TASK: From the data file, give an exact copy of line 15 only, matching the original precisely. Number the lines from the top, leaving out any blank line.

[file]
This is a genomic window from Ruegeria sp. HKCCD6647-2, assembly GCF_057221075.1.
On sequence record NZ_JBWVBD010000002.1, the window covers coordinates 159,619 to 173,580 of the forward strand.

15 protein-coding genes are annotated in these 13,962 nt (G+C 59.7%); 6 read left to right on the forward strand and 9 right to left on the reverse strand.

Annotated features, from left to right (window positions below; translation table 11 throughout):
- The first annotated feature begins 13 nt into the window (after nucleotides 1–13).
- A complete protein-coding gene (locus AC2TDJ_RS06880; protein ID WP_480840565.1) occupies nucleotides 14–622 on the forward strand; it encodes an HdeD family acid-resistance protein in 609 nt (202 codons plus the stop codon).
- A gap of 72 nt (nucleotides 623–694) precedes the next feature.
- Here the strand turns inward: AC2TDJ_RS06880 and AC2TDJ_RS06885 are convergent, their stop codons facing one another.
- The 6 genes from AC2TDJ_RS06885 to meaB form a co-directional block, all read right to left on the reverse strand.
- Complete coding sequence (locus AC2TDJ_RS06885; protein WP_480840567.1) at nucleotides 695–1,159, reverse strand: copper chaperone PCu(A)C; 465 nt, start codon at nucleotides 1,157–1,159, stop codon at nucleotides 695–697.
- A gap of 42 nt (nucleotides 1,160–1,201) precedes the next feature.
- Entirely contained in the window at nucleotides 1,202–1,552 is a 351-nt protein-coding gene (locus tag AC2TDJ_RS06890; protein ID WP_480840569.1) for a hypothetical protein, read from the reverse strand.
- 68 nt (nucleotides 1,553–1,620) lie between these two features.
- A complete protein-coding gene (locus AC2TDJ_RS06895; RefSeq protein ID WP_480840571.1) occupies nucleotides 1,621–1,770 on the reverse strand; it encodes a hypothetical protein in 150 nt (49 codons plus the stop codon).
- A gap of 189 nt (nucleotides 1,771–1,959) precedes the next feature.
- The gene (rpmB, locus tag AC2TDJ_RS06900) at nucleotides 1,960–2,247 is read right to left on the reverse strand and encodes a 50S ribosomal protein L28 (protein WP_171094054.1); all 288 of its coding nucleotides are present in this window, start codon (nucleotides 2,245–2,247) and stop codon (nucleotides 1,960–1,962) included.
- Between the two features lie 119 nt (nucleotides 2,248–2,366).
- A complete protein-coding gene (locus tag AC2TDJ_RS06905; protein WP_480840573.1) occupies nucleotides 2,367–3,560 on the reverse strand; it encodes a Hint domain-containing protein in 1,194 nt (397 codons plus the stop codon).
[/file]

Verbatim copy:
- A gap of 189 nt (nucleotides 1,771–1,959) precedes the next feature.